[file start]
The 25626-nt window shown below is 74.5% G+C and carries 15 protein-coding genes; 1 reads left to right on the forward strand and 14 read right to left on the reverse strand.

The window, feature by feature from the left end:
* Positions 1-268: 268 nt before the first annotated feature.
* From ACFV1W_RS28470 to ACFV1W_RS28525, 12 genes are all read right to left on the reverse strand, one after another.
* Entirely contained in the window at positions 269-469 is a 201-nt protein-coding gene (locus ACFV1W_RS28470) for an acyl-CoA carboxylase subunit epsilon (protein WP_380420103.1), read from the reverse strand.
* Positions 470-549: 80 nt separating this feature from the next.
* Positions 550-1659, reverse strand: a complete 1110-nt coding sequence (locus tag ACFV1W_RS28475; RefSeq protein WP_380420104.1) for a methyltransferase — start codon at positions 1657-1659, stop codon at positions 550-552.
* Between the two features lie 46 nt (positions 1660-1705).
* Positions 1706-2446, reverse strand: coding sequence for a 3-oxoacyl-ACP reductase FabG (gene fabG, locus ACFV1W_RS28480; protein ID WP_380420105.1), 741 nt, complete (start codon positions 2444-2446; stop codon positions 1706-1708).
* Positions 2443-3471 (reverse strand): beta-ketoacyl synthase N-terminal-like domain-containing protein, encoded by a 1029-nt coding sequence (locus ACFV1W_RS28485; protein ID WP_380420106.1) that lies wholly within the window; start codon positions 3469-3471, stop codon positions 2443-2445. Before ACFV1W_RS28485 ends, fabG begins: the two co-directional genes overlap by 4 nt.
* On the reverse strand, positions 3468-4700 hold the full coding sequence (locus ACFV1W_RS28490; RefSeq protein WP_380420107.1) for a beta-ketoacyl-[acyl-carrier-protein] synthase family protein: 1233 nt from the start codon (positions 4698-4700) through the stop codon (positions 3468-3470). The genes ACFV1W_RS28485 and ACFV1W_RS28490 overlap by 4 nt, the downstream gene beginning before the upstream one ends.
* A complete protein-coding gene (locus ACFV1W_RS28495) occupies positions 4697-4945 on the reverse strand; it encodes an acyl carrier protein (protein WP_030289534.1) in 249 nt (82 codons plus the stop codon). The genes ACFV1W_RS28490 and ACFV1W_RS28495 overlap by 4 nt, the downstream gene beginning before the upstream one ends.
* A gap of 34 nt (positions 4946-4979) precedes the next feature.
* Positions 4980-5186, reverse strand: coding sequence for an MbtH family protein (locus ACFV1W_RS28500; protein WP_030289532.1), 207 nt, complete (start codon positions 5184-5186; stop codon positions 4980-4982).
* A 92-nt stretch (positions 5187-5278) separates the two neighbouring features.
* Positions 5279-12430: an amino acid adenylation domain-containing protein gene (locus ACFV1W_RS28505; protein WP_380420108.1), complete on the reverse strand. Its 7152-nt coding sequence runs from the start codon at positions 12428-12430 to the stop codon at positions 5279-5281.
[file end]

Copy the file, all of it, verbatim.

The 25626-nt window shown below is 74.5% G+C and carries 15 protein-coding genes; 1 reads left to right on the forward strand and 14 read right to left on the reverse strand.

The window, feature by feature from the left end:
* Positions 1-268: 268 nt before the first annotated feature.
* From ACFV1W_RS28470 to ACFV1W_RS28525, 12 genes are all read right to left on the reverse strand, one after another.
* Entirely contained in the window at positions 269-469 is a 201-nt protein-coding gene (locus ACFV1W_RS28470) for an acyl-CoA carboxylase subunit epsilon (protein WP_380420103.1), read from the reverse strand.
* Positions 470-549: 80 nt separating this feature from the next.
* Positions 550-1659, reverse strand: a complete 1110-nt coding sequence (locus tag ACFV1W_RS28475; RefSeq protein WP_380420104.1) for a methyltransferase — start codon at positions 1657-1659, stop codon at positions 550-552.
* Between the two features lie 46 nt (positions 1660-1705).
* Positions 1706-2446, reverse strand: coding sequence for a 3-oxoacyl-ACP reductase FabG (gene fabG, locus ACFV1W_RS28480; protein ID WP_380420105.1), 741 nt, complete (start codon positions 2444-2446; stop codon positions 1706-1708).
* Positions 2443-3471 (reverse strand): beta-ketoacyl synthase N-terminal-like domain-containing protein, encoded by a 1029-nt coding sequence (locus ACFV1W_RS28485; protein ID WP_380420106.1) that lies wholly within the window; start codon positions 3469-3471, stop codon positions 2443-2445. Before ACFV1W_RS28485 ends, fabG begins: the two co-directional genes overlap by 4 nt.
* On the reverse strand, positions 3468-4700 hold the full coding sequence (locus ACFV1W_RS28490; RefSeq protein WP_380420107.1) for a beta-ketoacyl-[acyl-carrier-protein] synthase family protein: 1233 nt from the start codon (positions 4698-4700) through the stop codon (positions 3468-3470). The genes ACFV1W_RS28485 and ACFV1W_RS28490 overlap by 4 nt, the downstream gene beginning before the upstream one ends.
* A complete protein-coding gene (locus ACFV1W_RS28495) occupies positions 4697-4945 on the reverse strand; it encodes an acyl carrier protein (protein WP_030289534.1) in 249 nt (82 codons plus the stop codon). The genes ACFV1W_RS28490 and ACFV1W_RS28495 overlap by 4 nt, the downstream gene beginning before the upstream one ends.
* A gap of 34 nt (positions 4946-4979) precedes the next feature.
* Positions 4980-5186, reverse strand: coding sequence for an MbtH family protein (locus ACFV1W_RS28500; protein WP_030289532.1), 207 nt, complete (start codon positions 5184-5186; stop codon positions 4980-4982).
* A 92-nt stretch (positions 5187-5278) separates the two neighbouring features.
* Positions 5279-12430: an amino acid adenylation domain-containing protein gene (locus ACFV1W_RS28505; protein WP_380420108.1), complete on the reverse strand. Its 7152-nt coding sequence runs from the start codon at positions 12428-12430 to the stop codon at positions 5279-5281.